Second $1,200 Stimulus Check ‘Highly Unlikely’ as Protests Intensify Nationwide

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As dozens of American cities grapple with intensifying protests over racial injustice, Congress is indefinitely delaying discussions of a second $1,200 stimulus check.  The pause is erasing hopes of a quick second payment.

The initial, $1,200 stimulus checks have already been dispersed, with the latest batch getting confused for junk mail by many Americans. But that problem is now trivial compared to the intense demands that protests are now placing on city governments, local police departments, and members of Congress.

Just last month, one Atlanta musician told Digital Music News that his $1,200 stimulus check arrived fairly quickly, but quickly ‘got zapped’ by demands for rent, utilities, and food. And without the ability to actively record sessions, play gigs, or pitch music for productions, incoming revenue has nearly ground to a halt.

That story is now familiar to tens of millions of Americans who were abruptly put out of work by the coronavirus. But despite lots of earlier discussions about approving a second stimulus check — for amounts of $1,200 and even $2,000 — one Congressional staffer familiar with the legislation told Digital Music News that debate on that matter is now practically nonexistent because of intensifying protests and accompanying violence in cities across America.

Accordingly, the chances of a second $1,200 stimulus check getting mailed anytime soon appear “highly unlikely,” with the matter “on indefinite pause,” according to the source.  In fact, it may never receive a vote given the current backdrop of events.

That’s an unfortunate shift, though it doesn’t erase the possibility of further aid down the road. Just weeks earlier, Donald Trump noted that a second stimulus payment was likely ahead, while even outlining a rough timetable. “I think there will be a second payment to help Americans move on,” Trump stated once initial $1,200 check deliveries got moving. “We will give them money towards the end of the outbreak. Right now, we are focusing on reopening the country,” Trump continued.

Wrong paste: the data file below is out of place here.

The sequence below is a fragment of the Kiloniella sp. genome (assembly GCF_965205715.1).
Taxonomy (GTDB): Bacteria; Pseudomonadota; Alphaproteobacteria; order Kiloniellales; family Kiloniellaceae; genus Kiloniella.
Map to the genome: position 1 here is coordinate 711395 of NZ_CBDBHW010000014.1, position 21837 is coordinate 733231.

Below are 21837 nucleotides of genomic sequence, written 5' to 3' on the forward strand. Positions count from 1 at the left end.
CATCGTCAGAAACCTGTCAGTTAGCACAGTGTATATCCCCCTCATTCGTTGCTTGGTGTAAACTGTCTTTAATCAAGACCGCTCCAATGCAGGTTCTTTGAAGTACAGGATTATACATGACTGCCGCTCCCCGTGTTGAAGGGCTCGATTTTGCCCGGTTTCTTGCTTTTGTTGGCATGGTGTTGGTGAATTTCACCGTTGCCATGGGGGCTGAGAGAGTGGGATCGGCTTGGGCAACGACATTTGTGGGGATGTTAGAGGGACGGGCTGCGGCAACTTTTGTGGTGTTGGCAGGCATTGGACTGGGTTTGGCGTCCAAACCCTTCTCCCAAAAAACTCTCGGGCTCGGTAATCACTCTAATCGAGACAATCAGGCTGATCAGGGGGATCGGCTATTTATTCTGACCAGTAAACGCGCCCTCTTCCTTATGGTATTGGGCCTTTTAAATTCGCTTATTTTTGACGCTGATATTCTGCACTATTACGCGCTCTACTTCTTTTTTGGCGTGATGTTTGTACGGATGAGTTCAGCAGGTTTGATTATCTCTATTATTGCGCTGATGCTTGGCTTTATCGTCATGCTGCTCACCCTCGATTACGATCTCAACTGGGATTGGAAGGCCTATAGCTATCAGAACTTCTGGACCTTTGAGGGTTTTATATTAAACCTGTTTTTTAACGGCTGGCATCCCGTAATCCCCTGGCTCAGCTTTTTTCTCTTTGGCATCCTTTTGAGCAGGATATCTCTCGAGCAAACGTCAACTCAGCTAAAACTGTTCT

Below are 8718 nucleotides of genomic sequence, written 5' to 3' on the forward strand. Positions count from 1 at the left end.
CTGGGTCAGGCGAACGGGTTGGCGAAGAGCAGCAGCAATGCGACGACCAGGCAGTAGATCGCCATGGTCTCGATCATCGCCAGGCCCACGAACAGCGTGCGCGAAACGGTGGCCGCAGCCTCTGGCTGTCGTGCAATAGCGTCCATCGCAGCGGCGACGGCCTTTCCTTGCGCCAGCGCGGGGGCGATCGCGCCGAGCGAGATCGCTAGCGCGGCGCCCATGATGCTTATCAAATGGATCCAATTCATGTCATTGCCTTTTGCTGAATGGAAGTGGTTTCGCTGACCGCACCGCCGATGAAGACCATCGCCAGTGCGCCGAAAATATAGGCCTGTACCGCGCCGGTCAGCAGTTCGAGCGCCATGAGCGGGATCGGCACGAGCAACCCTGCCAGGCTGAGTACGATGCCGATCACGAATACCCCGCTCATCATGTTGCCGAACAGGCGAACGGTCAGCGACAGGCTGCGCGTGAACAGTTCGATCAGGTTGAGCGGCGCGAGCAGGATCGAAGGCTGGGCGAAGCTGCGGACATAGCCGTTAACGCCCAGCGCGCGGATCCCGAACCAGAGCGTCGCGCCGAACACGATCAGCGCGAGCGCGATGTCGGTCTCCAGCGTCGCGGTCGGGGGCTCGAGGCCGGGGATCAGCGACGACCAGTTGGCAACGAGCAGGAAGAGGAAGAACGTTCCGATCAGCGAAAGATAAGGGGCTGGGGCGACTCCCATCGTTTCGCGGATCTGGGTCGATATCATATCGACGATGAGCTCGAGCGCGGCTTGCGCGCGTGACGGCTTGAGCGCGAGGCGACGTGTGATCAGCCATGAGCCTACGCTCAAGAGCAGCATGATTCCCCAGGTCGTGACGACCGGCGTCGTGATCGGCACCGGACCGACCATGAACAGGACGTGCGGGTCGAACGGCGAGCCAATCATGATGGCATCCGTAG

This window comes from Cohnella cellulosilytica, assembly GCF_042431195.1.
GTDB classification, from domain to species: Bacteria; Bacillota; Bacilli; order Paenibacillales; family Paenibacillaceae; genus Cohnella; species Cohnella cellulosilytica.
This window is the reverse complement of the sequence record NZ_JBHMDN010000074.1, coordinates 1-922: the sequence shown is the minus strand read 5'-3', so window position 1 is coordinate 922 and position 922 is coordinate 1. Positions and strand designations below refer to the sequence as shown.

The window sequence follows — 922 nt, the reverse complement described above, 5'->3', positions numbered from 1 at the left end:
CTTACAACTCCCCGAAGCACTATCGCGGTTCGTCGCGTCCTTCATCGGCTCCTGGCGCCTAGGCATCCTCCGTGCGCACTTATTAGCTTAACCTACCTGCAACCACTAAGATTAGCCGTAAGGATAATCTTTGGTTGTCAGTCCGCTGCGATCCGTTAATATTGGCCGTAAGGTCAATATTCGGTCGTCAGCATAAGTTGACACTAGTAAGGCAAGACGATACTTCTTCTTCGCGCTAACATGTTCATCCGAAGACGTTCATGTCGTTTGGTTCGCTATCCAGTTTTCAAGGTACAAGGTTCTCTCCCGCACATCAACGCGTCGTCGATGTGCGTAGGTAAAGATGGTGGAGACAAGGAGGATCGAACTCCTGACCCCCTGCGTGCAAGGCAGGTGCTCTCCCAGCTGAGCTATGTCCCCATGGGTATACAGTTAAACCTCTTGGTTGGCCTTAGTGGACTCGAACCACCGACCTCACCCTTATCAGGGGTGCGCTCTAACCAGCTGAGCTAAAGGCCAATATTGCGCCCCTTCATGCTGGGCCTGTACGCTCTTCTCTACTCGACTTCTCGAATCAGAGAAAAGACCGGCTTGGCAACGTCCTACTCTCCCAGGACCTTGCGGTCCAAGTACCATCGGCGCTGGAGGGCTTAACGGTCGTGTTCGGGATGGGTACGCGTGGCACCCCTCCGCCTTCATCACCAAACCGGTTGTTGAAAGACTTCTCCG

But the President has largely shifted his focus away from coronavirus and economic recovery issues to focus on widespread civil unrest.

That includes dealing with growing protests directly outside the White House, as well as roiling looting, vandalism, violence, arson, and related issues both in Washington, D.C. and major cities nationwide. The protests on Pennsylvania Avenue reportedly forced Trump into a bunker while the White House went dark, though the President reemerged to declare himself a ‘law-and-order President’ while pledging to deploy the U.S. military to assist local police departments and already-deployed National Guard troops.

“If a city or state refuses to take the necessary action to defend the life and property of their residents, then I will deploy the United States military and quickly solve the problem for them,” Trump vowed.

The protests are also consuming members of the U.S. Senate, who were already cool on a beefy Democratic stimulus replenishment bill before the protests started.

The Nancy Pelosi-championed bill, dubbed the Heroes Act (H.R. 6800), was promptly declared ‘dead on arrival’ by a Republican-controlled Senate that urged a tapping of the brakes.  The Heroes bill proposed $1,200 for both individuals and children, and as much as $6,000 for individual households.

“So let me state the obvious,” said John Barrasso, a Republican Senator from Wyoming, last month. “What [Speaker of the House] Nancy Pelosi is proposing will never pass the Senate.”

Others, including Senate Majority Leader Mitch McConnell, were also critical of the Heroes Act but indicated that future stimulus checks could be forthcoming. Now, however, with protests overwhelming both the White House and Democrats and Republicans alike, the stimulus matter has received scant attention.

That strongly suggests that a second $1,200 stimulus check is highly unlikely, especially since an alternative to the Heroes Act hasn’t even been conceptualized.

But there is some hope that Congress can refocus on economic recovery issues if protests begin to quell over the coming weeks and months. At this stage, however, it’s incredibly difficult to predict when — or even if — things will calm down.